These morsels will whet your appetite for this year’s Taste of the West.
The issue I look forward to most each year is the October issue. It’s not a surprise, really. The annual Taste of the West food feature runs in C&I’s October issue, and the feature is something I think almost constantly. Planning begins with one question: How do we make the next Taste of the West distinct from the previous editions?
This year, the third installment of Taste of the West, C&I has done something completely different. We’re giving you a guide to the food cities of the West.
Part of that includes experiences, places, and iconic treats that we, frankly, didn’t have enough space for in the issue. Sharing them here will hopefully whet your appetite for Taste of the West featured cities.
The Smallest Watering Hole in Arizona
In a former southeastern Arizona mining town turned arts hub crammed to the gills with charming bars, one stands out. Bisbee’s Room 4 Bar (pictured above) sits on the second floor of the affordable Silver King Hotel and claims to be Arizona’s smallest bar. Three stools, with room to squeeze in a fourth, line the bar, while a tiny table for two can be found in the back. silverkinghotel-bisbee.com — Jackie Bryant
The Knife Capital
Though the hipsters of Portlandia might not know it, no city in America has as many knife manufacturers as Portland, Oregon. Anchored by Gerber, which was founded in Portland in 1939 has grown to worldwide acclaim, Portland’s reputation is built around hunting, survival, and folding knives. Led by world-class local blade designers and renowned operations — including Benchmade, Leatherman, and Kershaw — an estimated 80 percent of the multi-use tools sold nationwide originate in Portland’s metro area. As for where chefs and home cooks get their blades sharpened and repaired while shopping for pro-grade cutlery in Rose City, that would be Portland Knife House (find another location of it in Phoenix). benchmade.com, leatherman.com, kershaw.kaiusaltd.com, portlandknifehouse.com — Chuck Thompson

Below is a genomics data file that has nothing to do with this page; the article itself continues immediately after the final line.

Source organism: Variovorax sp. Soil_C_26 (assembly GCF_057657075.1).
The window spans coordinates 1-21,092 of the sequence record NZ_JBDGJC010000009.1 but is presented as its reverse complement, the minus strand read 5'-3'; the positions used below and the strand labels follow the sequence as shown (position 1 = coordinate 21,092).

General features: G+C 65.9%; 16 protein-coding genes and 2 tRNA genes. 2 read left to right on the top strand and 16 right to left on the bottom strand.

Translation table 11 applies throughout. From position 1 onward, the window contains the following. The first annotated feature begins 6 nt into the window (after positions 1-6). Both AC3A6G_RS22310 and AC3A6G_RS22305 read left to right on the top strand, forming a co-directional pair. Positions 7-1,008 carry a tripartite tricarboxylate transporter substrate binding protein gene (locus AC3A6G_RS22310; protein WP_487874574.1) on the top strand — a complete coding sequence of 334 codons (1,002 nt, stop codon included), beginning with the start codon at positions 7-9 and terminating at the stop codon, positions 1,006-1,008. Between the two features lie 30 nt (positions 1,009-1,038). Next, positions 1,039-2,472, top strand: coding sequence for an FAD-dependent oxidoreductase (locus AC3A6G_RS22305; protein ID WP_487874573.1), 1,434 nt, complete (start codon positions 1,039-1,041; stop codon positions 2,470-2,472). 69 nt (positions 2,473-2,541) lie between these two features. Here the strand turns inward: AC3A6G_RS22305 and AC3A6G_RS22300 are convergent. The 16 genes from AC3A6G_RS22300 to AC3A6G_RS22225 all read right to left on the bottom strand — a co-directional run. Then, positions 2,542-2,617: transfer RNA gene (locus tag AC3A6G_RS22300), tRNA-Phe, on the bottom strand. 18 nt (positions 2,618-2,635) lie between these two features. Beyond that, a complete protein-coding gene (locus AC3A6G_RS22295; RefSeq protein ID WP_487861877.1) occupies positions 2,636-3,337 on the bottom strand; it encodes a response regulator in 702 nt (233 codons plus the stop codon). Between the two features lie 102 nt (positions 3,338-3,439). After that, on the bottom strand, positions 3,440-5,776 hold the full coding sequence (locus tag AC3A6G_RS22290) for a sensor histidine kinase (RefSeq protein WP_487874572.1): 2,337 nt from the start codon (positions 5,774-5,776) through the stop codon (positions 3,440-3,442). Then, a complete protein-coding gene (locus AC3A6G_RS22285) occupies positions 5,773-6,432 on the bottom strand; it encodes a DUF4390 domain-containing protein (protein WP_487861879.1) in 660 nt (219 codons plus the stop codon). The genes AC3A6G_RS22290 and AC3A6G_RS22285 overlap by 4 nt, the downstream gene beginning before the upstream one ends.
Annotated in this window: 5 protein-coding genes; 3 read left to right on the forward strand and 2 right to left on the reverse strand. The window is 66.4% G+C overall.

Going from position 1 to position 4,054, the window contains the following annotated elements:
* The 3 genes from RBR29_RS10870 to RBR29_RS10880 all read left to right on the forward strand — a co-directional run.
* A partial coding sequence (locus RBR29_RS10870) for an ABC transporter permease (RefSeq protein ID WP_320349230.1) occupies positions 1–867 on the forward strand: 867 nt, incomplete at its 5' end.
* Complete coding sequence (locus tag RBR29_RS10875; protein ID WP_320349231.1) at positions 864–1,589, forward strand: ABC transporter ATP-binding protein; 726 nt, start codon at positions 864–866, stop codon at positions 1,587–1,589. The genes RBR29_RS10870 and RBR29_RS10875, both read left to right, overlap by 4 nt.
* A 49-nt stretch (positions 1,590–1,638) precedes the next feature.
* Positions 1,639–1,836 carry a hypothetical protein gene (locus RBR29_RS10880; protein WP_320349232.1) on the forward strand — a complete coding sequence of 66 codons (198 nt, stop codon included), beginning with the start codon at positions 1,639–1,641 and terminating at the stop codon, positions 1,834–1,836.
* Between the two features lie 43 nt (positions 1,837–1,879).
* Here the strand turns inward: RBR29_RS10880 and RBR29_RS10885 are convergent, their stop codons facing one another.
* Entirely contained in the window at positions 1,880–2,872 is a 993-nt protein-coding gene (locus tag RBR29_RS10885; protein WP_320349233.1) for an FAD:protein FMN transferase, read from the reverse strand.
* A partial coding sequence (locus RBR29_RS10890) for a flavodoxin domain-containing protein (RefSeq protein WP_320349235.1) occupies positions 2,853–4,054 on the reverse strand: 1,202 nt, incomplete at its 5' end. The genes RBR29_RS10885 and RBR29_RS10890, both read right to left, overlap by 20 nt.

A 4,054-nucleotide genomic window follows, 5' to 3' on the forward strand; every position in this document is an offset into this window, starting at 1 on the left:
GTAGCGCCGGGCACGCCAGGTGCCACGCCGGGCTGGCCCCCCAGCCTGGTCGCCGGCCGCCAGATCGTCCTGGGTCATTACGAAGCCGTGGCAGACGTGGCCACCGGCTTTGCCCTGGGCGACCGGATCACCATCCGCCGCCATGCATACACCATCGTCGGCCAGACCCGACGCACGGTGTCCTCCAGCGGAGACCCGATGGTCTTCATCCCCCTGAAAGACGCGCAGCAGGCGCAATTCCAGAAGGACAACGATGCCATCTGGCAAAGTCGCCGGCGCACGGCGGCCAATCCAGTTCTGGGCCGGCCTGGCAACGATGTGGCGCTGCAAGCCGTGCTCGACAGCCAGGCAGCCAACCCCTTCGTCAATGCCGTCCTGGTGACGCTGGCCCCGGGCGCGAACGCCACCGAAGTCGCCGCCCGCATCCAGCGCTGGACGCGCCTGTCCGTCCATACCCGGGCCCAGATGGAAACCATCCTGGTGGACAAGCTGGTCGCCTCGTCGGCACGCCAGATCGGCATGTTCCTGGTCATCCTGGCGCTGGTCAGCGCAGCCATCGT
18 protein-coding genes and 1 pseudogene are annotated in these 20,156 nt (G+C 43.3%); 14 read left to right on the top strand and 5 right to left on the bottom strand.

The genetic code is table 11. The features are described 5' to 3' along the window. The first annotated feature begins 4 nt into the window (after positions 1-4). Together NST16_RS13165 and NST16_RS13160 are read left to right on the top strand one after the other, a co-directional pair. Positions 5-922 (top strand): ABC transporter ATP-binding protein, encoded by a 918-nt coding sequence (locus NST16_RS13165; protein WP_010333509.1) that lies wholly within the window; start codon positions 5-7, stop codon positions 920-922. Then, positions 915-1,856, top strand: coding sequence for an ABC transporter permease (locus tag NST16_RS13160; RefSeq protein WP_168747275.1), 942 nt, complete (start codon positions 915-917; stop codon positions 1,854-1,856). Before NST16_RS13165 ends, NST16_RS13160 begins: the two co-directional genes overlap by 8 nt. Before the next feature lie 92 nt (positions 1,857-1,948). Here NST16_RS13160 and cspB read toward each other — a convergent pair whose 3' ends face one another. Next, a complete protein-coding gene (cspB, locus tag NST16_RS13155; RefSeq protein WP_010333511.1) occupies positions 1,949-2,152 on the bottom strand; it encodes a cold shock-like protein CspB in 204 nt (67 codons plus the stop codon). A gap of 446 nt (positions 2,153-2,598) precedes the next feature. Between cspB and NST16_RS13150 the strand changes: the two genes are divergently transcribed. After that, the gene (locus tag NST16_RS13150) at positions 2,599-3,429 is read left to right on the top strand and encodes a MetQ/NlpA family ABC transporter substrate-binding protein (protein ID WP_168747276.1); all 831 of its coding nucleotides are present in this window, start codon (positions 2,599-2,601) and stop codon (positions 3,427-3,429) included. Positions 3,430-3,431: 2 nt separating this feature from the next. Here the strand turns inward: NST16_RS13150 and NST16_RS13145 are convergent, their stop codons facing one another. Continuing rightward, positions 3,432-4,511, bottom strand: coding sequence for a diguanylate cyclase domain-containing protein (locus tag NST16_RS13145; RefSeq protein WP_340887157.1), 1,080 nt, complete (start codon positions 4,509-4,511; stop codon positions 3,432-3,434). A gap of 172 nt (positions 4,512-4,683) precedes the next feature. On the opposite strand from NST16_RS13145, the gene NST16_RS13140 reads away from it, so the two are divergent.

The Buffalo Rose
Golden, Colorado, may be renowned as the headquarters of Coors Brewing Company, but the lauded crisp Rocky Mountain water that goes into every batch of “Banquet Beer” isn’t the only icon the city can brag about. The town just outside of Denver is also home to the oldest bar in Colorado, the Buffalo Rose. Today housed in a complex of five historic buildings, it began its life on Washington Avenue in 1859 as the International Bowling Saloon. When outlaw “Heartless” Edward Franklin was gunned down there in 1868, it was the Overland Hotel. Over the years — including Prohibition, when it survived by serving soft drinks — it’s variously been Paul’s Place, Larson’s Café, Dud’s, DeVere’s, and Shotgun Annie’s.
Current owner Chris Cone purchased the venue in 2016 and began renovating and restoring the buildings from the inside out. The recently reopened Buffalo Rose is golden again after Cone’s top-to-bottom remodeling and reinvention. Its new lease on life includes national and musical acts and craft cocktails and Colorado-inspired fare served in an Old West dining room/lounge — think chorizo jalapeños with cherry chipotle glaze and pan-seared salmon in Hatch chile broth. buffalorose.net — José R. Ralat
Las Vegas gets hot in the summer, as in 115 degrees. Beat that heat at the Minus5˚ Ice Experience, located in the Venetian and Mandalay Bay resorts. Slip on a parka and a pair of gloves and belly up to a bar, where everything is made of ice — the walls, the seats, the chandeliers, and even the glasses. minus5experience.com — David Hofstede